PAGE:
What does the NCAA men's basketball tournament have to do with education? More than you'd think, actually. In an exclusive study for Forbes.com, I determined that there's a strong historical correlation between graduation rate and winning basketball games. So strong that school bands might just think about adding Pomp and Circumstance to their repertoire.
That's also because some strict new NCAA rules will hold teams accountable for their graduation rate, and bar them from postseason play if it's too low. Among those teams that could be affected? 2011 champion University of Connecticut, which finished dead last in our graduation rate rankings, was stunned in its opening round game against Iowa State.
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Our study revealed that since 2006, the team with the better Graduation Rate Differential (or GRD; more about this stat in a second) has won 39 of 50 games in the Sweet 16 and beyond. That's a .561 winning percentage for the school with the higher graduation rate.
These surprising results reflect the unlikely basketball success of academic schools like George Mason and Butler – as well as the success of basketball schools, like Kansas and North Carolina that sport surprisingly good graduation records.
Why do winning and graduating go hand in hand? It may be as simple as the fact that the very same things that work in the classroom – from short-term focus to long-term goal setting – also work on the basketball court. It also may have something to do with the fact that the NCAA is about to crack down hard on programs that don't graduate their players (more on this in a moment.)
Here's a quick primer on the methodology behind GRD. I started with Graduation Success Rate (GSR) numbers from the NCAA by way of Dr. Richard Lapchick, director of the Institute for Diversity and Ethics in Sports. GSR follows athletes over a six-year period and is a more accurate measure than raw graduation stats. Then I subtracted the basketball team's GSR from the GSR of all male athletes in that school. This is an apples-to-apples comparison that measures basketball players against, say tennis players and rowers, on the same campus. The higher the GSR, the more likely the players are to graduate.
Tops on the 2012 list: Brigham Young, where basketball players are 24 percent more likely to graduate than other athletes, and Western Kentucky with a GRD of 20. Worst? Universty of Connecticut with a scary-bad GRD of minus 56, followed by Cal Berkeley (-46) and Florida (-45).
Why do strong academic schools like Georgetown and University of Michigan sit in the middle of the GRD pack? It's because while the team's graduation rate may be strong compared to other schools, it's still far lower than the near perfect graduation rate of male athletes campus wide. Duke (+3) still cracks the top 10, although its GRD hasn't always been this high in recent seasons.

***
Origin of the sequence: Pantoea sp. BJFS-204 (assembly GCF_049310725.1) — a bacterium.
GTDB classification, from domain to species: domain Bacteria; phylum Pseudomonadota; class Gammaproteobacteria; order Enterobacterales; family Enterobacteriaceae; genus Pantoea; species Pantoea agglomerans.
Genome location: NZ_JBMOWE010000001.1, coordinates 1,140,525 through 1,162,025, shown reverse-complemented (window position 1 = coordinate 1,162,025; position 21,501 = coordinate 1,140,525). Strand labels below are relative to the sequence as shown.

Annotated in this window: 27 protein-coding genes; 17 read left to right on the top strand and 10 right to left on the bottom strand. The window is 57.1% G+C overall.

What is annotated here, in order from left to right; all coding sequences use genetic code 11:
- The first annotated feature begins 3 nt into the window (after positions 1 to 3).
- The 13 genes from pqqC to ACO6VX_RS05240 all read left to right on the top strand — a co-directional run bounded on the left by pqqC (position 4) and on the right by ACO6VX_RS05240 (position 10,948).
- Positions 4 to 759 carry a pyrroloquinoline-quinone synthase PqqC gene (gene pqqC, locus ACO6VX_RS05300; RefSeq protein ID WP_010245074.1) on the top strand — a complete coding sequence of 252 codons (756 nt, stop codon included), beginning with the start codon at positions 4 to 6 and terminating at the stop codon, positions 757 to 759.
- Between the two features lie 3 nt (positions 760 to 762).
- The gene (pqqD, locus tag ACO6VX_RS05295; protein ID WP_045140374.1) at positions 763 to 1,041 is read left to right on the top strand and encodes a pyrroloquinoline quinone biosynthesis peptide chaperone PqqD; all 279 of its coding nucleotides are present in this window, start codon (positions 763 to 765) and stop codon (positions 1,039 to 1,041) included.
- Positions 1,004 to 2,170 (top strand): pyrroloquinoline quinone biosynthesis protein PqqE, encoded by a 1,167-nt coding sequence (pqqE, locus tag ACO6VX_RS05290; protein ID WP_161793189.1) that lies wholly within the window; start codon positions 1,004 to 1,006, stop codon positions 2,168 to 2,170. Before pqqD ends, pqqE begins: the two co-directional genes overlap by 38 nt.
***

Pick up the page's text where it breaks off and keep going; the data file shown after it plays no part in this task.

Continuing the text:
Graduation rate is more than just a snarky way to fill in your bracket box. With movers like Education Secretary Arne Duncan paying attention, the NCAA will be using yet another acronym standard called APR to assess schools. Starting next year, teams that don't meet the NCAA standard of a four-year average APR of 930 – a modest graduation rate of about 50 percent – won't be eligible for postseason play. Schools are responding this looming mandate. According to Lapchick, only eight teams this year (Colorado State, Mississippi Valley State, New Mexico State, Norfolk State, Ohio, St. Bonaventure, Connecticut and Southern Mississippi) lie below that 925 standard. That's down from 21 teams in 2009.
But here's the headline: If these standards had been in effect last year, eventual champion Connecticut would have been watching on the sidelines – and may do so next year. UConn, one of the most prominent victims of the GRD curse, realizes that their APR won't make the grade and has already applied for – and been denied – a waiver from next year's postseason ban.
While it's nice to see some positive correlation between achievement in the classroom and on the court, the overall news is still pretty bleak. Richard Lapchick cites a huge 28-point graduation rate gap between African-American basketball players (60 percent) and white basketball players (88 percent.) The good news, such as it is, is that that 60 percent graduation rate is still higher than the 38 percent graduation rate for all African-American male students.
The chart above/to the right includes the Graduation Rate Differentials (GRD) for the teams in this year's NCAA men's basketball tournament. It includes the NCAA yardstick APR, but note that the NCAA is requiring a four-year average of 930, so the figures in this chart don't reflect whether your favorite team is – or isn't – in danger of being banned from next year's tournament.
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